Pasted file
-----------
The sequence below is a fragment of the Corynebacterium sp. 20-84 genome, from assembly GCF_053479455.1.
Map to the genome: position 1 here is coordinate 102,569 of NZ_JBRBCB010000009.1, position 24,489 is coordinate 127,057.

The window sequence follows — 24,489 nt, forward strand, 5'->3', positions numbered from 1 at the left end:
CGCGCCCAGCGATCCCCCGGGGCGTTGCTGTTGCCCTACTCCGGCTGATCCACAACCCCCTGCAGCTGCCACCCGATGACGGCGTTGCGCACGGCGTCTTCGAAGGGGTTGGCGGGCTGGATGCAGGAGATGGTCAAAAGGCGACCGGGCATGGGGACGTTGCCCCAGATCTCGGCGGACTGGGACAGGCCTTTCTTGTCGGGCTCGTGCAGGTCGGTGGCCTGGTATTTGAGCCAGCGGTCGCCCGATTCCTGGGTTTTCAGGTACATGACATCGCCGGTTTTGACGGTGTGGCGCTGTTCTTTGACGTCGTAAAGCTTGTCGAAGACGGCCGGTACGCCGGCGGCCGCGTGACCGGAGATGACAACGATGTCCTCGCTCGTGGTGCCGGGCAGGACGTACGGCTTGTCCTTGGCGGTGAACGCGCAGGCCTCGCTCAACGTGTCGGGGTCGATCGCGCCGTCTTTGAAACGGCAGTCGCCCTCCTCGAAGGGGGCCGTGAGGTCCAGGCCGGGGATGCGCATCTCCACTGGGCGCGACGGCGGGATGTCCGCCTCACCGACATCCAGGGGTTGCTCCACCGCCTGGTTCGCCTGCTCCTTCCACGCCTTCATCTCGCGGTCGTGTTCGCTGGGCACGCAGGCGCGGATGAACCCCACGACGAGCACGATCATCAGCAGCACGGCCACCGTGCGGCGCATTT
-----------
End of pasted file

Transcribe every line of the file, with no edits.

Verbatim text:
The sequence below is a fragment of the Corynebacterium sp. 20-84 genome, from assembly GCF_053479455.1.
Map to the genome: position 1 here is coordinate 102,569 of NZ_JBRBCB010000009.1, position 24,489 is coordinate 127,057.

The window sequence follows — 24,489 nt, forward strand, 5'->3', positions numbered from 1 at the left end:
CGCGCCCAGCGATCCCCCGGGGCGTTGCTGTTGCCCTACTCCGGCTGATCCACAACCCCCTGCAGCTGCCACCCGATGACGGCGTTGCGCACGGCGTCTTCGAAGGGGTTGGCGGGCTGGATGCAGGAGATGGTCAAAAGGCGACCGGGCATGGGGACGTTGCCCCAGATCTCGGCGGACTGGGACAGGCCTTTCTTGTCGGGCTCGTGCAGGTCGGTGGCCTGGTATTTGAGCCAGCGGTCGCCCGATTCCTGGGTTTTCAGGTACATGACATCGCCGGTTTTGACGGTGTGGCGCTGTTCTTTGACGTCGTAAAGCTTGTCGAAGACGGCCGGTACGCCGGCGGCCGCGTGACCGGAGATGACAACGATGTCCTCGCTCGTGGTGCCGGGCAGGACGTACGGCTTGTCCTTGGCGGTGAACGCGCAGGCCTCGCTCAACGTGTCGGGGTCGATCGCGCCGTCTTTGAAACGGCAGTCGCCCTCCTCGAAGGGGGCCGTGAGGTCCAGGCCGGGGATGCGCATCTCCACTGGGCGCGACGGCGGGATGTCCGCCTCACCGACATCCAGGGGTTGCTCCACCGCCTGGTTCGCCTGCTCCTTCCACGCCTTCATCTCGCGGTCGTGTTCGCTGGGCACGCAGGCGCGGATGAACCCCACGACGAGCACGATCATCAGCAGCACGGCCACCGTGCGGCGCATTT